HONG KONG (Reuters) - Saudi Aramco, Sinopec (0386.HK) and CNOOC (0883.HK) are each in talks to buy a stake in Frac Tech International, according to sources, bringing in more global players to a U.S.-dominated push of hydraulic fracturing technology to tap huge new oil and gas resources.
The U.S. oilfield services firm, ahead of a planned public share sale next year, is looking at a $2.2 billion deal for a 30 percent stake, said two sources with knowledge of the matter who declined to be identified because the talks are private.
The sources also said on Wednesday that Frac Tech was in advanced talks with Saudi Aramco SDABO.UL, Spain’s Repsol-YPF SA (REP.MC) and Sinopec - as China Petroleum & Chemical Corp is known - to establish three separate fracking joint ventures in the Middle East, Argentina and China.
A stake in Frac Tech, which hired Barclays Plc’s (BARC.L) Barclays Capital to advise on the sale, would provide Aramco and China’s CNOOC Ltd and Sinopec with a solid entry into “fracking,” which is used extensively in North America to free trapped oil and natural gas.
“They believe there is a lot of shale potential in China and the Chinese just don’t have the U.S. expertise,” said Mike Breard, oil analyst at Hodges Capital in Dallas. “That would be the major reason for their interest in Frac Tech. They could help them frack the wells.”
Drilling in unconventional formations like shale and tight sands was pioneered and perfected in the United States and is said to have unlocked 100 years’ supply of natural gas. With shale basins scattered worldwide, some oil companies such as CNOOC have partnered with U.S. companies to gain know-how.
“The Saudis are actually looking at fracturing for oil development,” said Kenneth Medlock, fellow in energy and resource economics at Rice University’s James Baker Institute for Public Policy. “If the firms are able to deploy fracturing, it will enhance the resource that’s available to the planet.”
Fracking involves blasting water, sand and chemicals into wells at high pressures to crack the rock and allow oil and gas to flow up the well. In terms of pumping capacity, Frac Tech is No. 4 in the United States after Halliburton Co (HAL.N), Schlumberger Ltd (SLB.N) and Baker Hughes Inc BHI.N.
Frac Tech, 30 percent-owned by Chesapeake Energy Corp (CHK.N), is looking to sell 20 percent to 30 percent of itself, sources said, and may sell it to one party or divide it up.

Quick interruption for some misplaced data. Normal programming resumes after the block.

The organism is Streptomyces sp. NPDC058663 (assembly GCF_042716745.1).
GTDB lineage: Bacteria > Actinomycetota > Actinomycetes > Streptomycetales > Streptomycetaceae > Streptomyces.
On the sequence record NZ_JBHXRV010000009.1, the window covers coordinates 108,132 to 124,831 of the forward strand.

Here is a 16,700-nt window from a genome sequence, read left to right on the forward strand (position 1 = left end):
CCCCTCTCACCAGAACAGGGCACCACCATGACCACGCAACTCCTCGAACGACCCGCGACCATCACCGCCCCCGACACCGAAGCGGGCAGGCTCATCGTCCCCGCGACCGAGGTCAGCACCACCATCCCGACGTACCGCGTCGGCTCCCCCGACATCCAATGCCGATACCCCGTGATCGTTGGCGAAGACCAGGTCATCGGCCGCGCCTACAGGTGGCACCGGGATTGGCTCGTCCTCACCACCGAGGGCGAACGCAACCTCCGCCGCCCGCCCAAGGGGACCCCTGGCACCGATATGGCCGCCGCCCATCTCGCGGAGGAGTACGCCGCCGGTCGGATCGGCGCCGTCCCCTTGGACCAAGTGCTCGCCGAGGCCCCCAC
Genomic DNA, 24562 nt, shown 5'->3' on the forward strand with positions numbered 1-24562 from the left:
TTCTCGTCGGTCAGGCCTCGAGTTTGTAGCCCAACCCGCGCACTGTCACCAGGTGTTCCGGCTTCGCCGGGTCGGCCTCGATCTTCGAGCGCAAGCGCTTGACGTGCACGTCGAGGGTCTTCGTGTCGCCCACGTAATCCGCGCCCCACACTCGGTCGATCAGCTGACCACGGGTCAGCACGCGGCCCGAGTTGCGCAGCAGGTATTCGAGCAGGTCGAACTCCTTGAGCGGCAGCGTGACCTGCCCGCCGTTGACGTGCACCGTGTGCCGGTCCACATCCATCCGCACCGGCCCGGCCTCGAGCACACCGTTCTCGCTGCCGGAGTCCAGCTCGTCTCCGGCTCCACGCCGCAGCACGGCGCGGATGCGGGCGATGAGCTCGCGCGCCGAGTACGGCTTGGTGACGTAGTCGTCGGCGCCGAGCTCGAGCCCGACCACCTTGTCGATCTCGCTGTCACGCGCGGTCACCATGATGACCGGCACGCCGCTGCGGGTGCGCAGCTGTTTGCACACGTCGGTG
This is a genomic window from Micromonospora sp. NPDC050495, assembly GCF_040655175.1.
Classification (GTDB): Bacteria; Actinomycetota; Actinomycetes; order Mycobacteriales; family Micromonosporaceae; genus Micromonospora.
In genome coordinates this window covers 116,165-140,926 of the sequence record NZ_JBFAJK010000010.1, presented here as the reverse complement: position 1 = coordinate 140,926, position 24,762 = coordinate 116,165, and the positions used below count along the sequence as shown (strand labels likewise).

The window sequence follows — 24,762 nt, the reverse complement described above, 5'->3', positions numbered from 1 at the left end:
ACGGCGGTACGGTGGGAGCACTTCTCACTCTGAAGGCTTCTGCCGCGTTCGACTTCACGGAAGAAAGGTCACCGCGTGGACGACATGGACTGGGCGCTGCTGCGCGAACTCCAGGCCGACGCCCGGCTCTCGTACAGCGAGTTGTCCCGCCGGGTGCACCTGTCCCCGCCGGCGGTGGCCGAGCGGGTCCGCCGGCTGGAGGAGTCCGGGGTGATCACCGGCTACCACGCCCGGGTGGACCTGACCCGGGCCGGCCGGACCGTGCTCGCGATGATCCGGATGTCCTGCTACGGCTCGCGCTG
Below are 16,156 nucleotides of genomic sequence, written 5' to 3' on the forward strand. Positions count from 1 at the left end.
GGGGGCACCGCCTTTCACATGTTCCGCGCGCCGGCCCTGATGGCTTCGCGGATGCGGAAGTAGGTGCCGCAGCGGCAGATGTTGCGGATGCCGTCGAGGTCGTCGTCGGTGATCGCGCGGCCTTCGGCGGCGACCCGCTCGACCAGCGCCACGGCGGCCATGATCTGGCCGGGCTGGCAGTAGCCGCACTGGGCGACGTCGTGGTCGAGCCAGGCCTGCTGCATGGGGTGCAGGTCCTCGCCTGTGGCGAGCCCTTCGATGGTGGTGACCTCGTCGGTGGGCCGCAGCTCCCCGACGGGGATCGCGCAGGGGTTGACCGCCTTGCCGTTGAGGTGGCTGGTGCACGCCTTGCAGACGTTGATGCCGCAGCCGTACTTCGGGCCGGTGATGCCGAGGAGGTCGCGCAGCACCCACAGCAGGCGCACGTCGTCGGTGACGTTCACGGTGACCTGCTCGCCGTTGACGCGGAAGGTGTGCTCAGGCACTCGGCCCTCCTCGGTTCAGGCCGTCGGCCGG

Singapore sovereign wealth fund Temasek Holdings TEM.UL holds 40 percent of Frac Tech through Maju Investments.
Frac Tech aims to close a deal by the end of February, the sources said, ahead of a planned initial public offering targeted to raise $1.15 billion.
In November, Saudi Aramco’s chief executive acknowledged that the use of fracking was set to shift the energy balance of power and U.S. dependence on Middle East oil.
Frac Tech, which helps exploration and production companies perform frack jobs, also produces equipment and materials and mines the sand used in the fracking process. The Fort Worth, Texas-based company is in early talks with three or four parties in Poland to establish a joint venture.
Each joint venture would need $500 million to $1 billion to capitalize, one source said, adding that Frac Tech would inject capital from its revenues without taking on additional debt.
The company generated $1.1 billion in revenue in the first half of 2011, up 143 percent from a year earlier. Adjusted earnings before interest, taxes, depreciation, and amortization jumped 178 percent to $453.5 million in the same period.
The sources said the IPO planned for next year is for 15 percent of the company and would value Frac Tech at around $9 billion, including debt of $1.5 billion.
Barclays, Sinopec and CNOOC declined to comment. Other companies mentioned either declined to comment or could not immediately be reached.
Temasek is not the only big Asian player already invested in Frac Tech. Another backer is private equity fund RRJ Capital, whose Senja Capital holds about 11 percent of the company. Cayman Islands-based fund Cowboy Investment, owned by sovereign wealth fund Korea Investment Corp, holds 7 percent.
Additional reporting by Xu Wan in Beijing, Anna Driver in Houston and Braden Reddall in San Francisco; Editing by John Wallace and Gerald E. McCormick